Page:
Negotiating a better salary is something that everyone should be focused on.
No matter when the last time you negotiated for a better salary was, the time will come again when the value of work you do is not reflected in the compensation you receive for that work.
When this time comes, it’s important to approach the issue objectively, build an evidence-based case for your desired salary and negotiate for this salary.
This guide will cover the basics of salary negotiations, how to find out your objective value from job market data, best practices for salary negotiations, how to negotiate a raise and what you should do after a salary negotiation.
What are Salary Negotiations?
Salary negotiations are discussions between yourself and a representative of your current or prospective company that aim to help you secure a higher salary.
It doesn’t matter if you’re a long-time employee or a new hire: if you feel that your salary isn’t enough, you should feel empowered to negotiate in order to get what you deserve.
When you decide that you want to negotiate for a better salary, be prepared to:
- Build your case: You will need to prove that you are worth investing in, with specific examples of value you’ve given to employers in your career.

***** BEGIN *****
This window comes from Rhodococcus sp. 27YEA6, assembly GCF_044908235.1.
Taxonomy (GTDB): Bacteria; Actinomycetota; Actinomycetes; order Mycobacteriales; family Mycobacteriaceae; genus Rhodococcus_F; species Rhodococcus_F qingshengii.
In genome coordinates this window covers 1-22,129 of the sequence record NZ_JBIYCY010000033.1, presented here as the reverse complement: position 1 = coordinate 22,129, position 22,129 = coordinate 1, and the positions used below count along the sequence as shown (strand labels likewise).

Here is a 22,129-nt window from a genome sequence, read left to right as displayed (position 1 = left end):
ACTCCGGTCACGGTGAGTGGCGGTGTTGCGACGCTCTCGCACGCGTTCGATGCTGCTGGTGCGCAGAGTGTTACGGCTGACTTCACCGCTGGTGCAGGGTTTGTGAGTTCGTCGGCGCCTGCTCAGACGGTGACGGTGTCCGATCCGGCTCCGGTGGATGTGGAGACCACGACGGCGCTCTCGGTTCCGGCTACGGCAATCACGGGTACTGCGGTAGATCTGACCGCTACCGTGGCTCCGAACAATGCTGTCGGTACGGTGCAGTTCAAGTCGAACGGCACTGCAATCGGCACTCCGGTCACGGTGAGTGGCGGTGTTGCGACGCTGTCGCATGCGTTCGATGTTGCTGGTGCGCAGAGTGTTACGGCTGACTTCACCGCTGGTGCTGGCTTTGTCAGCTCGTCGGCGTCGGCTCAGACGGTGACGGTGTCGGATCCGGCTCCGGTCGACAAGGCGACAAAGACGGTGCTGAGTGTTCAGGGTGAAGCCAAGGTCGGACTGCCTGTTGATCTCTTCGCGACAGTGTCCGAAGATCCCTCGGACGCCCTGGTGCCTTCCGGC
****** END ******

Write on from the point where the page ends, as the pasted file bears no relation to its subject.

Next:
- Face some resistance: Even air-tight cases for a salary increase can face resistance, so be prepared to answer questions, especially, “Why do you deserve this salary?”
- Strike a Balance Between Firm and Flexible: Your salary negotiations won’t go well if you refuse to give any ground or say “yes” to a minimal salary increase. Be prepared to go back-and-forth during negotiations and be sure that any compromise reached is acceptable.
Why It’s Important to Negotiate your Salary
It’s important to understand that negotiating your salary is a perfectly normal part of the employment process and that getting the salary you deserve is part of advancing in your career.
Your salary is more than a deposit to your bank account: it’s how your company shows you that they appreciate your work and value you and your skills.
Your salary is also how your company supports your work-life balance, with career development, work flexibility and health-related perks.
Negotiating for some of these perks will help you to get the complete salary and benefits package you need:
- University Tuition Reimbursement: College tuition is only getting more expensive, and negotiating for tuition reimbursement is highly appealing for people who want to continue their education.
- Training, Professional Development + Certifications: Not every company offers effective professional development and/or certification programs, and career-minded professionals should be sure to negotiate for professional development resources.
- Mentoring + Coaching: This perk is nearly priceless because it can lead to both professional growth and growth of interpersonal relationships with talented leaders in the company.